What I Love About New York

I just heard on the radio the U2 song “Angel of Harlem” from Rattle and Hum and it made me miss New York. The opening lyrics of the song are “It was a cold and wet December day / When we touched the ground at JFK / Snow was melting on the ground…” and suddenly all I could think about was one of those amazing winter days in the City when the sun is bright, the sky is clear, the air is cold and refreshing, walking around the city streets and Central Park, and everything somehow seems perfect.

Today is close to that — one of those crisp days, the first where Autumn seems to have finally arrived, a chill hanging in the air, in the background, but it will be there again tomorrow morning. The cold has started to seep down from the North, and winter is coming. Between today, with its hint of winter and its bright sun, and the song reminding me of New York City, the rush of memory was intense and I feel, oddly, homesick. Oddly because I’m not one to get homesick; I don’t particularly think of anywhere as “home”. But maybe that is what New York has become for me.

2 Responses to “What I Love About New York”

  1. Mary Helene Says:

    Are you never homesick for the afternoon thunderstorms of Malaysia, sweeping across the tin valley of Kaula Lumpur? If you pass a Korean restaurant, doesn’t the smell of simmering something bring back narrow streets with double wooden gates set in stone walls? If you see a rounded bowl of rice, aren’t you homesick? Your first encounter with McDonald’s, you were offended that they didn’t serve rice. “What kind of place is this, anyway?” you asked. Or is it because, as illustrated in the words of your father, “All over the world…or, at least, in New York…”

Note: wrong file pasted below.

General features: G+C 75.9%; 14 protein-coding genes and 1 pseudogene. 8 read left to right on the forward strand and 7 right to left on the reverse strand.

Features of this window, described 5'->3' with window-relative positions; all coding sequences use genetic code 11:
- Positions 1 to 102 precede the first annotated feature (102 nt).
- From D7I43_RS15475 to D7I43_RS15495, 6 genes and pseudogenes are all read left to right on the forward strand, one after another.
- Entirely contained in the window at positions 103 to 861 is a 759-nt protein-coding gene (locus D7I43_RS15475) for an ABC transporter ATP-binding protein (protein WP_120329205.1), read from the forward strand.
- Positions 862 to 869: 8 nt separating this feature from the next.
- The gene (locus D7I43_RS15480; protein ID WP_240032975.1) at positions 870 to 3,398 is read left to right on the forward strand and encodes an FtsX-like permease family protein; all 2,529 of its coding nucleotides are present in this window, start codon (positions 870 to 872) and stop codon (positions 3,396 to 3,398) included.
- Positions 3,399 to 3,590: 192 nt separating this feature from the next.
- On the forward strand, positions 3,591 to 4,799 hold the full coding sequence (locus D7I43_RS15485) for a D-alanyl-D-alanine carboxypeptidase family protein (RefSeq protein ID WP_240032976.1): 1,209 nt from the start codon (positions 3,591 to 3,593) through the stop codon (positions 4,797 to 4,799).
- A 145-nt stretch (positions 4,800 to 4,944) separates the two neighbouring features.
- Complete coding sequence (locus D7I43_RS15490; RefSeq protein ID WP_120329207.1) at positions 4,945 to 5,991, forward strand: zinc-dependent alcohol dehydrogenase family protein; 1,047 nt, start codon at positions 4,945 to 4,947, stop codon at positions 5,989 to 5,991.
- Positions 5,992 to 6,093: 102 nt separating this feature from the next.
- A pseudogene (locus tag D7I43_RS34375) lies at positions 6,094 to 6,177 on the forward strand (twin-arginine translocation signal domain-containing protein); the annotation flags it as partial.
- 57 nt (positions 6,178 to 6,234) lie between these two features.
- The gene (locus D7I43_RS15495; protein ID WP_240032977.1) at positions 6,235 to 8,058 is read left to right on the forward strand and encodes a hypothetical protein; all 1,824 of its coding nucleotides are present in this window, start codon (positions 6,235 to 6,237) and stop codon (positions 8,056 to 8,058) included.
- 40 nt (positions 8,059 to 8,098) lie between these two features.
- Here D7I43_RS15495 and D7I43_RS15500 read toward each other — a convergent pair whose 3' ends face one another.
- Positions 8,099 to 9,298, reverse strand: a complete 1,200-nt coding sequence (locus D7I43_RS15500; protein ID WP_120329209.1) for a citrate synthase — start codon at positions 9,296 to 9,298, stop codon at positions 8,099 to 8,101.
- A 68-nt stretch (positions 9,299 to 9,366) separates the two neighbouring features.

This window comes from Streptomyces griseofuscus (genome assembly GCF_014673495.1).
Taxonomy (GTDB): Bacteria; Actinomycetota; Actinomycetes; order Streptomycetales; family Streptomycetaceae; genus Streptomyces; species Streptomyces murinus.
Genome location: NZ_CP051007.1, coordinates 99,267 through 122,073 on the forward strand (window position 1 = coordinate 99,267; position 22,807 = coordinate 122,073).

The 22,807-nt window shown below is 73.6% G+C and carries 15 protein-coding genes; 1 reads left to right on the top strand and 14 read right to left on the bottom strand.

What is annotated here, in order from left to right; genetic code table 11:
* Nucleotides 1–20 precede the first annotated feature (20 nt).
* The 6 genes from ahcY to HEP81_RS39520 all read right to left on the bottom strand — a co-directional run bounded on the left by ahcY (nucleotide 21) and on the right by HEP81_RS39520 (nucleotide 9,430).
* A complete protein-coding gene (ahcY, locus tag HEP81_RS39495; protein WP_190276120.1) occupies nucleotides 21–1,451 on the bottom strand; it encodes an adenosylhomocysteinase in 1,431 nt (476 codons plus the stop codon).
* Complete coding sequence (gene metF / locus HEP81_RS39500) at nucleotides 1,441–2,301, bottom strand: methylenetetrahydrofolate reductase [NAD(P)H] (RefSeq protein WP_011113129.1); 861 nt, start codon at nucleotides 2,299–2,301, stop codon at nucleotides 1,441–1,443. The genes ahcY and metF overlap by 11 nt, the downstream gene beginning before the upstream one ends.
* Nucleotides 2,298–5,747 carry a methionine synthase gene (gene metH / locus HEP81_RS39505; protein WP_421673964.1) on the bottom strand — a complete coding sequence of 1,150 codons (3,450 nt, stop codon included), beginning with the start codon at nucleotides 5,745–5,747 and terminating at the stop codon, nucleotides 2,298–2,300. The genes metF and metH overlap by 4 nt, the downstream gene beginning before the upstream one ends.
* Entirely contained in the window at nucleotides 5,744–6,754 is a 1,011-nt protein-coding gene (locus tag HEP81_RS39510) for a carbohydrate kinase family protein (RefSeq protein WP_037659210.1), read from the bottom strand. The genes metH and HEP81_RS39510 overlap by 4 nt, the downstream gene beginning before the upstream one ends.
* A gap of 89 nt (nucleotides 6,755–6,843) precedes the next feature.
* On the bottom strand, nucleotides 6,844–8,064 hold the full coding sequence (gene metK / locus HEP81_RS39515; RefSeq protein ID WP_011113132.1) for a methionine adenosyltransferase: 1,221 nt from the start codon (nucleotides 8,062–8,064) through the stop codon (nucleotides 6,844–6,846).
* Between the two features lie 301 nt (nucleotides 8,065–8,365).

2. anne Says:

    one evening at william and mary, when i was living in dawson in the bryan complex, i called in a sandwich order to paul’s, then went to tinee giant first. u2’s ‘all i want is you’ was playing in a friend’s room as i left, and i was struck by it ineffably, but sure it had a message in it.

    at tinee giant, the song started on the radio as i bought my drink.

    at paul’s, as i waited for my sandwich, the song started again.

    i’ve never gotten over the experience.

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